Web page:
Friday, February 29, 2008

John McCain and Me: Natural Born Somethings

It turns out that John McCain and I have more in common that I thought.

And yes, it's more than just a rapidly receeding hairline, extremely pale skin, and a complexion that suggests bad taxidermy.

It seems John McCain was born outside the U.S. (in Panama), which got some folks to wondering if he was even eligible to become President.

His answer: Yes, because the Constitution says only a "natural-born citizen" may serve as president, not that the person must be born in the U.S.A.

McCain says the issue was put to rest in 1964 when fellow Arizonan Barry Goldwater ran for president. Goldwater was born in Arizona when it was a territory, not a state.

Well, John McCain is right.

Children born in other countries who are Americans at birth, and who are not naturalized, are also "natural-born citizens."

That would include George Washington (born in the U.K. of America). And me. I was born to U.S. diplomats in Harare, Zimbabwe (then called Salisbury, Rhodesia) back in the era before jets. And I was a caesarian section no less. And yes, my mother is tough; she can kick your mom's ass, guaranteed.

So the good news is that I too can become President. Why do you shudder at that thought? What's with the Xanax? Woah! Five is a lot! Slow down. I have no intention. I promise.

By the way, it turns out that the lawyer giving John McCain the good legal advice on this matter was none other than Ted Olson.

In the small-world department, Olson was the lawyer for the defense in the Allison Engine case I watched before the Supreme Court on Tuesday (see yesterday's post), and his wife was one of the passengers on Flight 77 that crashed into the Pentagon on September 11, 2001.

Ted Olson also represented George W. Bush in the 2000 Supreme Court case that gave Bush the presidency, and he is partners with Eugene Scalia, son of conservative Supreme Court Justice Antonin Scalia, at the law firm of Gibson, Dunn & Crutcher.


Christopher said...

Is this the media's attempt to alienate McCain in the same way the traditional garb story was an attempt to alienate Obama?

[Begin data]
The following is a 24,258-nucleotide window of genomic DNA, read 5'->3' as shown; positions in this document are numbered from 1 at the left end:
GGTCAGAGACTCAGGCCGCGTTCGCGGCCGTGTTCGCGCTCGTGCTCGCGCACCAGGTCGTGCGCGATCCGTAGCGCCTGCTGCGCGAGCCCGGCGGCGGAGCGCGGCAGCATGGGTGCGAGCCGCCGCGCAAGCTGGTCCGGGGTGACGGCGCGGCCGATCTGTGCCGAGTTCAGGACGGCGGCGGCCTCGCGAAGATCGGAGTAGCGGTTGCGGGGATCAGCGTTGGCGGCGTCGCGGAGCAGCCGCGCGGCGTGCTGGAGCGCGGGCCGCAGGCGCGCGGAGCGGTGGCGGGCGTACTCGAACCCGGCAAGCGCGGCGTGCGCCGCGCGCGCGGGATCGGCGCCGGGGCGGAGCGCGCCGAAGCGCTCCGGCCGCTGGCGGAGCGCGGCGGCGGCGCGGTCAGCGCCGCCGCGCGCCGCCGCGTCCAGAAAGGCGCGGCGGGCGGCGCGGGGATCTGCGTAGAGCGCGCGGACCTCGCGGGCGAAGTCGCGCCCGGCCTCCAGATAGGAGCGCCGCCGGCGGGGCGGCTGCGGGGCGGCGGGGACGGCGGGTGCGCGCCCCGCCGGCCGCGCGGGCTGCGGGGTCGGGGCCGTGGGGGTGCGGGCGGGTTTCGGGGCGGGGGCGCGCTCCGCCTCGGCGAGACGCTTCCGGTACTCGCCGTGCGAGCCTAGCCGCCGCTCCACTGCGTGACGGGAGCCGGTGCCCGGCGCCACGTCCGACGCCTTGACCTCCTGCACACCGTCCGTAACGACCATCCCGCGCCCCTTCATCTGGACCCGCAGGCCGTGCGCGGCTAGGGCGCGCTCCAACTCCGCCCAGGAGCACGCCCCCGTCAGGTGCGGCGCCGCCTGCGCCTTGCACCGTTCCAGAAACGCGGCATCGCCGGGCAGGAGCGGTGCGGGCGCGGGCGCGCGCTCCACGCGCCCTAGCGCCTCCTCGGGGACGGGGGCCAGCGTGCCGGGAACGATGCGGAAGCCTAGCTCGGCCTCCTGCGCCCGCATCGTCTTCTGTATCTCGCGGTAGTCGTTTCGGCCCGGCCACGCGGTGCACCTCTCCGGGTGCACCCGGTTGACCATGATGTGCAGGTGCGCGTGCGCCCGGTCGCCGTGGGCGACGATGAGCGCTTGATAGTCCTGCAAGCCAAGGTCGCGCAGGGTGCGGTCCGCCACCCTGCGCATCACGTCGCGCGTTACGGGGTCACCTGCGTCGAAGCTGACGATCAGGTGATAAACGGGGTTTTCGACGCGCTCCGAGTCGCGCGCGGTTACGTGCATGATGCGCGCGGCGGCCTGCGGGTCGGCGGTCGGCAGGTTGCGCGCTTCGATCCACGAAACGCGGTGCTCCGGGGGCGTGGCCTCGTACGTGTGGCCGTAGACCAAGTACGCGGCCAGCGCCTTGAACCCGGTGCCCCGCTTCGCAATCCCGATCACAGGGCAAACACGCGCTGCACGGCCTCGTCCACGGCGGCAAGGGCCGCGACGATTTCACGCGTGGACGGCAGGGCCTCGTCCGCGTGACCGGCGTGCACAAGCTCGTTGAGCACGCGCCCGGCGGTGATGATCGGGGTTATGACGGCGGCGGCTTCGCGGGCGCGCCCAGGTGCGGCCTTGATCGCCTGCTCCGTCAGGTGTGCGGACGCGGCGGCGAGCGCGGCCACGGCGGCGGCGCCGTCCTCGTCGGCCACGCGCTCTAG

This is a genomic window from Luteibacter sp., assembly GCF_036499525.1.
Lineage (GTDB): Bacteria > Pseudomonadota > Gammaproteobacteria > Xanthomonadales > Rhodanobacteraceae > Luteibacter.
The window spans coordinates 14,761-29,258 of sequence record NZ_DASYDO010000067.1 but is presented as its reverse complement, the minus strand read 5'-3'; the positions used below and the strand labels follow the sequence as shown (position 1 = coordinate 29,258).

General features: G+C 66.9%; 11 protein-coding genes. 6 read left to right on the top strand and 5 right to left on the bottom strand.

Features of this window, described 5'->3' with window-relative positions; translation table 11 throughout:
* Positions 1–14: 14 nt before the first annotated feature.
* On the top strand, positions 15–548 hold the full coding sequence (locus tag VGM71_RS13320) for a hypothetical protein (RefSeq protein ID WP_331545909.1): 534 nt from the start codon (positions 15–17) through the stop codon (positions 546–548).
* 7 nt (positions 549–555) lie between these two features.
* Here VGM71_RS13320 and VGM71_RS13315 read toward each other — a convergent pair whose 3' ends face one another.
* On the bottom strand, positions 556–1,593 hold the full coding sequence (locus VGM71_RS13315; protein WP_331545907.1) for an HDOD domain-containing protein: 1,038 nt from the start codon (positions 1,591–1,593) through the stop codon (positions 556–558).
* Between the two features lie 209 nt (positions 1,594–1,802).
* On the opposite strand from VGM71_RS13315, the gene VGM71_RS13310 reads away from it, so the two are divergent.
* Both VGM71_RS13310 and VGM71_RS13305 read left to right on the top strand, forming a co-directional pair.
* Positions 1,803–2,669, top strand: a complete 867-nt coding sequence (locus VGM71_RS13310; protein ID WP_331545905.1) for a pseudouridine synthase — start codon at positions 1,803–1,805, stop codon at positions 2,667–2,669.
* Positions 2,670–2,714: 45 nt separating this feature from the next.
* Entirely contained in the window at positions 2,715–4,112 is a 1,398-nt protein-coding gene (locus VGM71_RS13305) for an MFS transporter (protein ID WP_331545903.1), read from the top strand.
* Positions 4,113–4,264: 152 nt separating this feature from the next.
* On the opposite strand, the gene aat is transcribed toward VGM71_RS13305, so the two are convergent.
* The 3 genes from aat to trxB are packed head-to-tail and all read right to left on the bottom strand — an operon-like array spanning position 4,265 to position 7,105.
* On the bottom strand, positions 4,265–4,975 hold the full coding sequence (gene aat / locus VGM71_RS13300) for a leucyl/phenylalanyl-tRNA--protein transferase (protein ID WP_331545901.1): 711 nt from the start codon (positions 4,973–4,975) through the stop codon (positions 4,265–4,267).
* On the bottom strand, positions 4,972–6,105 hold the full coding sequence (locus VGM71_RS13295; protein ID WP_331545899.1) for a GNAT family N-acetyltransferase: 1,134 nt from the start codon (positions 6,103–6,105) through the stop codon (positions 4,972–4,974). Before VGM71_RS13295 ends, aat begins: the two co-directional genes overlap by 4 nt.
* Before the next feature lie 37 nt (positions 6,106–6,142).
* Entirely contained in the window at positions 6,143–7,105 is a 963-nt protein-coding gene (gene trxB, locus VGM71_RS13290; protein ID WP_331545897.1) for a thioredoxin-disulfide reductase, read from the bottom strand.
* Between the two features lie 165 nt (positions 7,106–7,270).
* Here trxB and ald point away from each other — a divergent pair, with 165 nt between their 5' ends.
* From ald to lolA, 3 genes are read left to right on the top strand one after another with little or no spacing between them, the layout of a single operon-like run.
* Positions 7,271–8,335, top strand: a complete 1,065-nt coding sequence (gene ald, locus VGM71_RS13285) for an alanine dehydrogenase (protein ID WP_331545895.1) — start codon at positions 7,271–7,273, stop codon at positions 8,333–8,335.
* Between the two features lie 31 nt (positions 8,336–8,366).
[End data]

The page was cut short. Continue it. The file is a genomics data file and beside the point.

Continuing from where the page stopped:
Why is this news?

And as far as what's not being reported on this election season, how come we have yet another example of large scale REAL disenfranchisement (political parties--which are not in any way mandated by our constitution, and that stupid Electoral College which is).

Looney lefties complain about fake "disenfranchisement" all the time, but how come there's no rage or even serious questioning about all the bogus and arcane rules and methods that get exposed more and more every big election year.

The electoral college, the primary vs. caucus weirdness - especially the scheduling, delegates, super delegates, electors, hanging chads ... it goes on and on.

PBurns said...

Actually Chris, it's news because someone on McCain's staff wanted it to become news -- go to the link. Apparently someone on McCain's staff went to Olson to get an official opinion from him on this issue. No one else was asking. Since Ted Olson charges well north of $1,000 an hour, this was clearly a decision authorized by someone in power within the McCain campaign. They chose Ted Olson to answer the question, because he's one of the top three or four people you would go to if you want a definitive answer short of a Supreme Court decision; the fact that he is often a hired hand for big corporations defrauding American taxpayers out of billions of dollars is simply incidental.

My guess is that this same someone figured it was best to get this question out of the way early in the campaign -- plus it gets McCain a little publicity at a time when he is nearly broke and being treated as a red-headed step child by the media. One of McCain's fundraising ploys at the moment is to paint himself as a victim. The New York Times smear of him raised so much money for him that he figures that's an oil well he needs to go back to if he is going to remain solvent until he gets the election cash from Uncle Sugar. Never mind that this "smear" managed to associate John McCain with Barry Goldwater, the father of American conservatism (and a fellow Arizonan). And never mind that I even helped his cause by associating John McCain with George Washington, the Father of this great nation. Some smear!

But it seems to have worked with you, so quick like a bunny make your most generous contribution to John McCain while you can, and we are sure to see more contrived McCain-as-victim stories real soon.


Anonymous said...

you sure about all that? My wife is certain Obama started this natural born citizen thing to make McCain look bad. Damn liberals! Bet they made up the story of McCain releasing this info himself.

Christopher said...

Seems to have worked? I'm not outraged, I'm bored and disappointed in the quality of reporting of the NYT and the networks. Nor am I trying to stir the pot for donations, you are.

I didn't say it wasn't fair or that McCain is being victimized (this story is nothing like the "scandal" story of a few days ago). I said it wasn't news, not that it wasn't true. And since it's not news, you have to question the reason the story is being run and repeated.

I'm sure the McCain camp did pay to have the issue looked at. I would expect every campaign hired lots of lawyers to look into any number of non-news-worthy technical issues.

But this story is a non event. Something that sounds fantastic in the teaster "Is McCain constitutionally ineligible to run for President?" and entirely unfulfilling after you listen to the rest of the news to get to "well, not really, we have no reason to believe so nor did we 8 years ago."

PBurns said...

News is exactly what it says it is -- NEW. I do press work all day long, and if it's a NEW the press is almost always interested in it, because their readers are.